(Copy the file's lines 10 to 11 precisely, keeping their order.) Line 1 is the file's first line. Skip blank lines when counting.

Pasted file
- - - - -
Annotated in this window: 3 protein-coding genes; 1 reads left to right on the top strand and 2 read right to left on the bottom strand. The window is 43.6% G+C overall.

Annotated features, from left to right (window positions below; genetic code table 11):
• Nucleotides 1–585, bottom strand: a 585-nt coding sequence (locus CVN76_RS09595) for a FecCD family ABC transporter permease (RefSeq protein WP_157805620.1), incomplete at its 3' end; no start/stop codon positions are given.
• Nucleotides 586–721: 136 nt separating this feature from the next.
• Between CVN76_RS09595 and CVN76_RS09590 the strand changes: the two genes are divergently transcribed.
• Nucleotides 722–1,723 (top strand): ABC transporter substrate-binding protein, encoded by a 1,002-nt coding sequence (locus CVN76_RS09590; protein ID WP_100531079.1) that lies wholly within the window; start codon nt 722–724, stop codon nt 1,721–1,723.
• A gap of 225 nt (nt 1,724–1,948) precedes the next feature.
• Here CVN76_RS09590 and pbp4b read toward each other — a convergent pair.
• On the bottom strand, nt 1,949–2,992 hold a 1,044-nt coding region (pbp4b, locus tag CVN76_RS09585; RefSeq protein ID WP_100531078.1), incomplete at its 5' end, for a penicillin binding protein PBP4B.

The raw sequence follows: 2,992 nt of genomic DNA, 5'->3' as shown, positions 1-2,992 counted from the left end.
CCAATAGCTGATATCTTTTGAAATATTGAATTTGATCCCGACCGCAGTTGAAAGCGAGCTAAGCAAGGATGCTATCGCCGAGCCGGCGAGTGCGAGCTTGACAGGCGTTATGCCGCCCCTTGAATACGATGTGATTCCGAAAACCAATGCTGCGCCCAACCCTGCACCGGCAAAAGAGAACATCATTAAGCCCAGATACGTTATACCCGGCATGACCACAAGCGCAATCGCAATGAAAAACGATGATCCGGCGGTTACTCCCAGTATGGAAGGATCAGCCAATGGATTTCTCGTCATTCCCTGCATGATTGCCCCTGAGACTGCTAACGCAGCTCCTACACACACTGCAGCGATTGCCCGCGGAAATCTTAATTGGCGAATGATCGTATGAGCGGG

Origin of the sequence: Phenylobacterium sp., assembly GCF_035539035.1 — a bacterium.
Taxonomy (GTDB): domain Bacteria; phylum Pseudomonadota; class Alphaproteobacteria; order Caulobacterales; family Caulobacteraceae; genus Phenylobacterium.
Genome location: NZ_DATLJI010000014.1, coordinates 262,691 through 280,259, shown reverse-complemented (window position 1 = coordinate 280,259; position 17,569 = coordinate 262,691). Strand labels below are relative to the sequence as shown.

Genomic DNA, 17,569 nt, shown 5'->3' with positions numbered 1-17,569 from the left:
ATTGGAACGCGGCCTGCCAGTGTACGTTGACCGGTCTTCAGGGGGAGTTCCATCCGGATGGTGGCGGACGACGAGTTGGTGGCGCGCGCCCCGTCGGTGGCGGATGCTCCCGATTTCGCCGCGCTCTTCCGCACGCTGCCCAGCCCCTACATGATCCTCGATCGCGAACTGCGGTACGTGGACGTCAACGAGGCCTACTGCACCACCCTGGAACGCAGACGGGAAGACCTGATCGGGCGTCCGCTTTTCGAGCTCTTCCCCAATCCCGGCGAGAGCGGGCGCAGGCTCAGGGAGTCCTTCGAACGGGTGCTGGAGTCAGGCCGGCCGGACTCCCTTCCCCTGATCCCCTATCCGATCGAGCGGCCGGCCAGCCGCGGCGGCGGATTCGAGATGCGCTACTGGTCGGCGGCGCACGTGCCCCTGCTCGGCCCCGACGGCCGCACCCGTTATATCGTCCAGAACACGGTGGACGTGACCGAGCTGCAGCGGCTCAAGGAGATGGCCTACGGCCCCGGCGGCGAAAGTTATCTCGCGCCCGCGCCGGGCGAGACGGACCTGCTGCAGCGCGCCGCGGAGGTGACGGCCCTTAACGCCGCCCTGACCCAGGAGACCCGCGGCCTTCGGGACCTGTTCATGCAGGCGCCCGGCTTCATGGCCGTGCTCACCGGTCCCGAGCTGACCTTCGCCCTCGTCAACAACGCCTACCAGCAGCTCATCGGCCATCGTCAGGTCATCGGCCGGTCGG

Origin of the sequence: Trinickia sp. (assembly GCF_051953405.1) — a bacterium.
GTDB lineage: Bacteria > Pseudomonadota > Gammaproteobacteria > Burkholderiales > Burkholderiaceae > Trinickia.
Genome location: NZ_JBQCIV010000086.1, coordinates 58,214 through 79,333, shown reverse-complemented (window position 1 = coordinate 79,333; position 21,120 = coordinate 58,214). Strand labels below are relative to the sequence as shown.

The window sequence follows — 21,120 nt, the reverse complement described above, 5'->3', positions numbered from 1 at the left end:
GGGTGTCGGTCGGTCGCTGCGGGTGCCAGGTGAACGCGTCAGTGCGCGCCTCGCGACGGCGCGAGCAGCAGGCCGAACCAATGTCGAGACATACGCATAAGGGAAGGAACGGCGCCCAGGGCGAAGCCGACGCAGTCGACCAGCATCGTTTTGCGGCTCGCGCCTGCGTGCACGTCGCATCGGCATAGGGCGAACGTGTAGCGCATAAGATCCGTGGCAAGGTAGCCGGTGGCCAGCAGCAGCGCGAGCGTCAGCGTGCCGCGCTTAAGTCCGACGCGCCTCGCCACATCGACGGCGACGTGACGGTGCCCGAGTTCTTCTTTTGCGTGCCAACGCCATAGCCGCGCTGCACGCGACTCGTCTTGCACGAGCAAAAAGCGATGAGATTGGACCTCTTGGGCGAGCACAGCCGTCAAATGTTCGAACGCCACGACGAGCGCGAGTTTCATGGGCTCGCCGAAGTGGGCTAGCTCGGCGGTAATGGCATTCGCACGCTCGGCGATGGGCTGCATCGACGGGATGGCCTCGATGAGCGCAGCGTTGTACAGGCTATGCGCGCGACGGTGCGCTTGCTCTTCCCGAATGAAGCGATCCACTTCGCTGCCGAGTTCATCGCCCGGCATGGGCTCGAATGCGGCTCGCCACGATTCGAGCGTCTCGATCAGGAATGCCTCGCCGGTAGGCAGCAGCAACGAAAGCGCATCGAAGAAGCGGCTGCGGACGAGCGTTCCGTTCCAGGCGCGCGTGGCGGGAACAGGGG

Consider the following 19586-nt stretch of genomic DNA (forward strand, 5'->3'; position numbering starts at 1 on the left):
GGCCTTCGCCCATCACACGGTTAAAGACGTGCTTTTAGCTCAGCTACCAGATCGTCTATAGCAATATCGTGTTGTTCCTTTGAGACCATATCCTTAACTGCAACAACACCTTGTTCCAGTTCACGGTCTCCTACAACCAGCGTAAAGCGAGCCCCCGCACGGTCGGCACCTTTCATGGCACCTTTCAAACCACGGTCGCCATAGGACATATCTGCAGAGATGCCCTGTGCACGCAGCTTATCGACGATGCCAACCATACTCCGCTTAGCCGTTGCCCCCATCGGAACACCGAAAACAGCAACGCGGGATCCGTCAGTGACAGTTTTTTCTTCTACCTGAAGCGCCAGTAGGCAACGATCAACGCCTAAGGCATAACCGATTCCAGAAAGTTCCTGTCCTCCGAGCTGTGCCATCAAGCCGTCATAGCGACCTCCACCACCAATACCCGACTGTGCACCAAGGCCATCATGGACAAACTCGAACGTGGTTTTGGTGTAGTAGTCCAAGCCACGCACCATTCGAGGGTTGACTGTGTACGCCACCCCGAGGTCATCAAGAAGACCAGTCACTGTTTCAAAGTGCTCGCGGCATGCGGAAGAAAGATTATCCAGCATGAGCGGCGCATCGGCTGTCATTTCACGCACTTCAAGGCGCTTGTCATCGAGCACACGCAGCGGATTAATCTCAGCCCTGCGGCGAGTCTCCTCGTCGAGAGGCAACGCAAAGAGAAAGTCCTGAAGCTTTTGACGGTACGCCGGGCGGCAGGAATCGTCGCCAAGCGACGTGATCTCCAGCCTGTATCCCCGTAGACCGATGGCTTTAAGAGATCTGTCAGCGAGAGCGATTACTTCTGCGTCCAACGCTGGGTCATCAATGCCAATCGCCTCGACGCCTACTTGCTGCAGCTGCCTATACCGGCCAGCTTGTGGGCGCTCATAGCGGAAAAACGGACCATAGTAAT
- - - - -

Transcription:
The raw sequence follows: 2,992 nt of genomic DNA, 5'->3' as shown, positions 1-2,992 counted from the left end.
CCAATAGCTGATATCTTTTGAAATATTGAATTTGATCCCGACCGCAGTTGAAAGCGAGCTAAGCAAGGATGCTATCGCCGAGCCGGCGAGTGCGAGCTTGACAGGCGTTATGCCGCCCCTTGAATACGATGTGATTCCGAAAACCAATGCTGCGCCCAACCCTGCACCGGCAAAAGAGAACATCATTAAGCCCAGATACGTTATACCCGGCATGACCACAAGCGCAATCGCAATGAAAAACGATGATCCGGCGGTTACTCCCAGTATGGAAGGATCAGCCAATGGATTTCTCGTCATTCCCTGCATGATTGCCCCTGAGACTGCTAACGCAGCTCCTACACACACTGCAGCGATTGCCCGCGGAAATCTTAATTGGCGAATGATCGTATGAGCGGG